Lectures are great, Nielsen said, but getting students actively involved and participating in something like last fall’s mini-mock crime scene is a better way to capture their interest.  "That's something that they're going to go and tell somebody else about," Nielsen said.   

Otey recruited Anna Friend, a senior criminal justice major who aspires to be a forensic scientist - more specifically, a DNA analyst for the FBI - to be vice president of PLEA while both were attending ODUPD’s Citizen/Student Police Academy. 

woman in classroom

Anna Friend, a senior criminal justice major, is PLEA's vice president.

"I honestly did not realize how many criminal justice students there were," said Friend, noting prior to joining PLEA she tended to see the same faces in her classes. The community is larger than she thought, she said.

Friend, who is from Myrtle Beach, South Carolina, by way of Lynchburg, Virginia, said she has experienced a ripple effect of connectivity as a member of PLEA. 

"When I first started, I wasn't very connected to anybody,” she said. “In the short while that I have been connected in the organization, I've connected with people in the FBI, in other police departments; I've gotten to tour the Norfolk Police Department and be able to build relationships with those people. So, there's just so many great opportunities in this organization to be able to branch out and think about other avenues that you might not have thought about."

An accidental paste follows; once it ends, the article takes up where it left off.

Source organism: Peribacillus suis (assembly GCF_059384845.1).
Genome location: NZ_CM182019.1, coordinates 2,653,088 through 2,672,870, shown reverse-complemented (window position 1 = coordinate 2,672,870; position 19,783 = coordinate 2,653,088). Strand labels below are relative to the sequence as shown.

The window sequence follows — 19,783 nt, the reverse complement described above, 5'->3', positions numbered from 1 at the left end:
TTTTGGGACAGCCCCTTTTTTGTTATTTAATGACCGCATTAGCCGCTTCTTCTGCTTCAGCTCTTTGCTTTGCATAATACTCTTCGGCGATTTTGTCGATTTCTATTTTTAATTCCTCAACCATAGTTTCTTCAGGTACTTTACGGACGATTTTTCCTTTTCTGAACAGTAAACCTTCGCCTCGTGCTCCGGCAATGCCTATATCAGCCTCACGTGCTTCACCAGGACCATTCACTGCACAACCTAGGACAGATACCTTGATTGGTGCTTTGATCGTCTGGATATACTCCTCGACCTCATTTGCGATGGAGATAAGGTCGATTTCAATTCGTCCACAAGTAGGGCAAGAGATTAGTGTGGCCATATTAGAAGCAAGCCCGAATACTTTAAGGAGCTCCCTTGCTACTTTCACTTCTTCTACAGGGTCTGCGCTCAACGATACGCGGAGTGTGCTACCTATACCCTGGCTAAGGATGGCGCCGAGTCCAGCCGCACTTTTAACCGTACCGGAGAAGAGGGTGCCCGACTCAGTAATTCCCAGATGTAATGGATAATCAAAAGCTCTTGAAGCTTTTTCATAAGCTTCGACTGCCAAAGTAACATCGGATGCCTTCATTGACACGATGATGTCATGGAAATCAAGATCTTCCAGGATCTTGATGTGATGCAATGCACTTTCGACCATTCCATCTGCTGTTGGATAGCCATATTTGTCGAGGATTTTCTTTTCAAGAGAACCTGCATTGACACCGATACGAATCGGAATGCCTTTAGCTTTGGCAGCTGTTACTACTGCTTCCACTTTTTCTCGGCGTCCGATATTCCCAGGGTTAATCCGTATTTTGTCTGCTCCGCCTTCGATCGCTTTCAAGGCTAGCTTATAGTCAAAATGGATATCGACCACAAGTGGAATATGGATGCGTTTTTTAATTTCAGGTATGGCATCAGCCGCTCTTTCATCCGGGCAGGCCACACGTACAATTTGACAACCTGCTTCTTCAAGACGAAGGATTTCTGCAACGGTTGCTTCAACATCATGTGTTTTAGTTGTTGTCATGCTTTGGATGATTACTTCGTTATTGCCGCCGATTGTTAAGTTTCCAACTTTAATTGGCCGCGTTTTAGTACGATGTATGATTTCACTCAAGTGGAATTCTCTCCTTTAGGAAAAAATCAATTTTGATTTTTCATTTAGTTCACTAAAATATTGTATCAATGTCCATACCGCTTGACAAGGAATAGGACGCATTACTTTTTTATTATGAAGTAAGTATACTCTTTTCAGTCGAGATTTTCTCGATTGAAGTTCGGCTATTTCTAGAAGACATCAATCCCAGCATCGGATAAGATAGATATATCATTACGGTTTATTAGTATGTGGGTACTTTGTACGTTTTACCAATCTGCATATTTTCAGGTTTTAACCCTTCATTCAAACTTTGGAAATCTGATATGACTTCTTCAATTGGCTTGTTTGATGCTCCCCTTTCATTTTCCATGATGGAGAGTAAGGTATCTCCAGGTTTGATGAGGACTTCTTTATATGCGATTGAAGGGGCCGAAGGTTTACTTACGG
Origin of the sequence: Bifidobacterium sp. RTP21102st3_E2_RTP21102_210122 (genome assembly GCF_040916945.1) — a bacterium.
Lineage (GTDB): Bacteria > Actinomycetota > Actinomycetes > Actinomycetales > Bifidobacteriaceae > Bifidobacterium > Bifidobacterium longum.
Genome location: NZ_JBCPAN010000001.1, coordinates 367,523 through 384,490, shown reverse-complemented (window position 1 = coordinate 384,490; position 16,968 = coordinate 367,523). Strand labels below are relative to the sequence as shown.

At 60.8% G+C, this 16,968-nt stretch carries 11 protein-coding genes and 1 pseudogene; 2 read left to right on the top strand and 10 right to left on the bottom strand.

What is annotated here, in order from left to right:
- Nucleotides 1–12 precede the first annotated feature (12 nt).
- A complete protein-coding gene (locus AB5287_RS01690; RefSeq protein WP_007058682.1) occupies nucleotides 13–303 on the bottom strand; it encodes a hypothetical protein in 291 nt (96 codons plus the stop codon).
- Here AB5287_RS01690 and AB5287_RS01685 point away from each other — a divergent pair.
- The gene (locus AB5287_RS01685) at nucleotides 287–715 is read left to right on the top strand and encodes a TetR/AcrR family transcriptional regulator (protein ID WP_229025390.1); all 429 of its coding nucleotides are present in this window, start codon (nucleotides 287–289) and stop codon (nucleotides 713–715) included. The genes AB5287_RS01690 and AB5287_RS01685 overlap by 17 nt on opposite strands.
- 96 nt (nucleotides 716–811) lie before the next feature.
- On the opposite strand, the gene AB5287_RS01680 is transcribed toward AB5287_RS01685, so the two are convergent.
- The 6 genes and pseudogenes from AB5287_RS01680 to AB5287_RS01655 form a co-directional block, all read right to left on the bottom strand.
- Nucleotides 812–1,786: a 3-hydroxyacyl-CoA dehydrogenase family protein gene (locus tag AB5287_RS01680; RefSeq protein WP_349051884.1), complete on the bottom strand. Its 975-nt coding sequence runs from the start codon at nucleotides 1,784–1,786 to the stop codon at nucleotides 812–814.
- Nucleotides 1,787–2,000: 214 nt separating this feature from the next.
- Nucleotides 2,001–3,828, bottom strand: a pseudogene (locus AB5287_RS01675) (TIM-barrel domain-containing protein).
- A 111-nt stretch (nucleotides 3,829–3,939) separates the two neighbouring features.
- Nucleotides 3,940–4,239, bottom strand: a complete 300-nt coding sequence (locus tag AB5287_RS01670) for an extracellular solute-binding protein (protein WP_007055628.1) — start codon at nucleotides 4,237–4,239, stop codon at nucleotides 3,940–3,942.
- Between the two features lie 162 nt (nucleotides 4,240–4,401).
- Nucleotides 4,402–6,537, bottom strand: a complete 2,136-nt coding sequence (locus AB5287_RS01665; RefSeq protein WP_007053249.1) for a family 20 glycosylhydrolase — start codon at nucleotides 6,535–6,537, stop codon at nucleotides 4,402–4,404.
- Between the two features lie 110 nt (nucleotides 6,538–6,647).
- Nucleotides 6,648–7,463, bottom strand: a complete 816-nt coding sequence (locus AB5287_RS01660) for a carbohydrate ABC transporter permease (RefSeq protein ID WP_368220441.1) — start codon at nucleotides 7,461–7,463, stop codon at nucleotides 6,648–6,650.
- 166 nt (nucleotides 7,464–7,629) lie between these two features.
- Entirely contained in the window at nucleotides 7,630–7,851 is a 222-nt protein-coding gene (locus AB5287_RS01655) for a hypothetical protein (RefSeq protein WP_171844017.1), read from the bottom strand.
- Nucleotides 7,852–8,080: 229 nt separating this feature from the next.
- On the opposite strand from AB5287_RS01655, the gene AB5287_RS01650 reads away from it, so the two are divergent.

Friend wants to reinforce to potential members that PLEA is not just an organization for up-and-coming police officers. "We're people who are wanting to make connections, or help other students make connections, with the agencies or the departments that they want to go into, whether that be the science side of it, like me, or criminal law - being a lawyer or police officer."

Otey said this semester she is working to build PLEA’s membership and is gearing up for more events, such as fingerprinting and forensics workshops, culminating in another mock investigation later this year. Plans for that are still a work in progress, she said, but she hopes it’ll take participants from the crime scene to the court room. 

“I’m not blind to the fact of the injustices in law enforcement, but I really believe that if you want to see change, you have to be the change.” Otey said. “I hope to start to accomplish this through PLEA because good leaders make great leaders.”

Check out the Pre-Law Enforcement Association on Instagram @plea_odu or email to learn more.